Because LAPTM5 was previously shown to localize to lysosomes (Adra et al., 1996), we next tested whether this localization is dependent on Nedd4-mediated interaction with LAPTM5. Thus, DsRed-tagged LAPTM5(WT) was transfected into HEK293T cells, and its localization was assessed by confocal microscopy. As seen in Fig. 3 A, at 14 h after transfection, LAPTM5(WT) was localized to the Golgi, as determined by colocalization with giantin. By 18 h, some of it has translocated to vesicles that costain with the lysosomal marker LAMP1 (Fig. 3 B), and by 24 h, most of it was localized to the lysosome (Fig. 3 C, Table I, and Table S1). This was further validated by immunoEM analysis (Fig. 3 D), which demonstrates localization of LAPTM5 in LAMP2-containing vesicles (lysosomes). In contrast, the mutant LAPTM5-3YA, which cannot bind Nedd4, was retained in the Golgi and appeared unable to translocate to the lysosome even after 24 (Fig. 3, A–C and E, Table I, and Table S1) or 48 h (not depicted) after transfection. It was also not localized to EEA1- (early endosomes), Hrs- (sorting endosomes), or Rab11 (recycling endosome)-containing vesicles (Table I and Fig. S2). The ability of the LAPTM5-3YA mutant to localize early after transfection to the Golgi suggests that this mutant is properly folded and able to enter the Golgi from the ER (Fig. 3 E, immunoEM), much like the WT LAPTM5. Rather, it is the sorting step from the Golgi to the lysosome that is defective in the 3YA mutant, most likely caused by its inability to bind Nedd4.
To further test for the role of Nedd4 in the Golgi to lysosome sorting of LAPTM5, we knocked down endogenous Nedd4 in HEK293T cells with RNAi (Fig. 4 A). As seen in Fig. 4 B, Table I, and Table S1, knockdown of endogenous Nedd4 resulted in retention of LAPTM5 in the Golgi. Interestingly, this impaired Golgi to lysosomal sorting was observed despite normal expression of endogenous Nedd4-2, which was unaffected by our knockdown of endogenous Nedd4 (Nedd4-1; Fig. 4 A). This suggest that Nedd4, rather than Nedd4-2, is involved in lysosomal targeting of LAPTM5.
Collectively, these results suggest that Nedd4 binding to LAPTM5 is necessary for sorting of LAPTM5 from the Golgi to the lysosome.
Ubiquitination of LAPTM5 is not necessary for translocation of LAPTM5 to the lysosomes
Ubiquitination has been well documented as a sorting signal for delivery of biosynthetic proteins to the lumen of the yeast vacuole (Katzmann et al., 2002). Its role in sorting mammalian transmembrane proteins is less clear. Because we found that Nedd4 binding to LAPTM5 is required for its sorting to the lysosome (Fig. 3), and LAPTM5 is ubiquitinated by Nedd4 (Fig. 2), we next tested if LAPTM5 ubiquitination is involved in its sorting to the lysosome. We, thus, generated a mutant LAPTM5 with all of its 10 cytoplasmic Lys residues mutated to Arg (10KR; Fig. 1) to render it ubiquitination-impaired. The ubiquitination status of this mutant was then analyzed after its cotransfection with His-tagged ubiquitin, as described in Fig. 2. As expected, the LAPTM5-10KR mutant failed to become ubiquitinated (Fig. 5 A), although it was still able to bind Nedd4 (Fig. 5 B) because its PY motifs are intact.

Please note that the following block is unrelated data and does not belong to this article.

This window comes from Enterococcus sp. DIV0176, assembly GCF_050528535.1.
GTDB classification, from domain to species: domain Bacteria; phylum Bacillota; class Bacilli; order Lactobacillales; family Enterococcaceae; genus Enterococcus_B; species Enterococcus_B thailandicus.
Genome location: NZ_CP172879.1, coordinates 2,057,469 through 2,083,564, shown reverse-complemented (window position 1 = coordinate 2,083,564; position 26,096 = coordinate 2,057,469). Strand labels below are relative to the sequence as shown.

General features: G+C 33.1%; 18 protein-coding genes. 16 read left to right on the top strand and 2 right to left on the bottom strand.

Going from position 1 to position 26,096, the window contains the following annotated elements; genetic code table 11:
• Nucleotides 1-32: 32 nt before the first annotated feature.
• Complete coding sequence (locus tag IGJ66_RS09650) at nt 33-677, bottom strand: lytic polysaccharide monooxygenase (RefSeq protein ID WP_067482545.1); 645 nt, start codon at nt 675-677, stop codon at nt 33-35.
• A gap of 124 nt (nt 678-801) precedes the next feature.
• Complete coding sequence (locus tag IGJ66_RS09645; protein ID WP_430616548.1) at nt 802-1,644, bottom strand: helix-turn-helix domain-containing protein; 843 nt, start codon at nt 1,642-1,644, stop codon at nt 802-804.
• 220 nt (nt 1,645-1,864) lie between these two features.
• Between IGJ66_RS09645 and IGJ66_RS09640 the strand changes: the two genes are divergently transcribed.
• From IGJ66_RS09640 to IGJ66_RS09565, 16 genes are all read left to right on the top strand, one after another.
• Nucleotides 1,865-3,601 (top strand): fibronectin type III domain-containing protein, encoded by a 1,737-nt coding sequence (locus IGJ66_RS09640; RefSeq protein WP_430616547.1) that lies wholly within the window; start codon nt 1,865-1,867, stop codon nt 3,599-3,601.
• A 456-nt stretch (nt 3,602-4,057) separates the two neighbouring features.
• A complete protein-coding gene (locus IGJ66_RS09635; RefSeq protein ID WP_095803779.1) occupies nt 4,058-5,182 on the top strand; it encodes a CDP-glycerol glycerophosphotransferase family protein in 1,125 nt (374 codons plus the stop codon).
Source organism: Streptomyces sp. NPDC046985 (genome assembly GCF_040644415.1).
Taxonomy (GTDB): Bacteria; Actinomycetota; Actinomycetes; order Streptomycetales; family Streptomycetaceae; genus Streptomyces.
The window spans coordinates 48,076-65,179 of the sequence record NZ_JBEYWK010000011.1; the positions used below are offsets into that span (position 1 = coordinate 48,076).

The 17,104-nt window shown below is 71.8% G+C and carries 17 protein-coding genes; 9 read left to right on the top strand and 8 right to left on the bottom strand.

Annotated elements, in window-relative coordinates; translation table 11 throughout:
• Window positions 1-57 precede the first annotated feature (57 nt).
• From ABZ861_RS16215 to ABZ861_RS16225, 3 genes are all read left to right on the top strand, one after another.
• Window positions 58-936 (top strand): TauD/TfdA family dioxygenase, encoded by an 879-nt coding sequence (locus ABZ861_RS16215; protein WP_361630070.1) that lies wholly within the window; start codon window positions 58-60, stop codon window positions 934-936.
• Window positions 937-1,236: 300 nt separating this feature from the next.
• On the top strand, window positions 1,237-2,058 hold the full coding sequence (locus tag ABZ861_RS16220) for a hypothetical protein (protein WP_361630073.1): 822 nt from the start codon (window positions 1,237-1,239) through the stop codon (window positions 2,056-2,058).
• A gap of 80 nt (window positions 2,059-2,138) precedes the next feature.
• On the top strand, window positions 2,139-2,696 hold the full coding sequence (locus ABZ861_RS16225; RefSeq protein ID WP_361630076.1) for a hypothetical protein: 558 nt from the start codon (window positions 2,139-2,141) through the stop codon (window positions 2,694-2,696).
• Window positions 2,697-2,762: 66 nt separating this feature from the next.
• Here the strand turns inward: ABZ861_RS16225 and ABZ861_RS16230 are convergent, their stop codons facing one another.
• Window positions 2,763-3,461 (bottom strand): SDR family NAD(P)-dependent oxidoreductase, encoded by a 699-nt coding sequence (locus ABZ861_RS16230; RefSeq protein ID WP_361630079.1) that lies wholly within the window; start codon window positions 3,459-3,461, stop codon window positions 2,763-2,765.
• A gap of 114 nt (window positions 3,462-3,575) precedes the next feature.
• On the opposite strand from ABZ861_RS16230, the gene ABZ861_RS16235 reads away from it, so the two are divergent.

To analyze the requirement of LAPTM5 ubiquitination for its sorting from the Golgi to the lysosome, we tested the ability of the ubiquitination-impaired LAPTM5-10KR mutant to translocate to the lysosome from the Golgi. We first verified that LAPTM5-10KR fused to DsRed is not itself ubiquitinated because of the added DsRed moiety (Fig. 5 C), and then we used it for immunolocalization studies. As seen in Fig. 5 D and quantified in Tables I and S1, most of the LAPTM5-10KR mutant was localized to the Golgi at 18 h after transfection and to the lysosomes at 24 h after transfection, quite similar (although not identical) to WT LAPTM5 (Fig. 3 and Table I). Moreover, HA-tagged LAPTM5-10KR was also able to sort to the lysosome (Fig. S3). These results suggest that ubiquitination of LAPTM5 is not necessary for its translocation to the lysosome.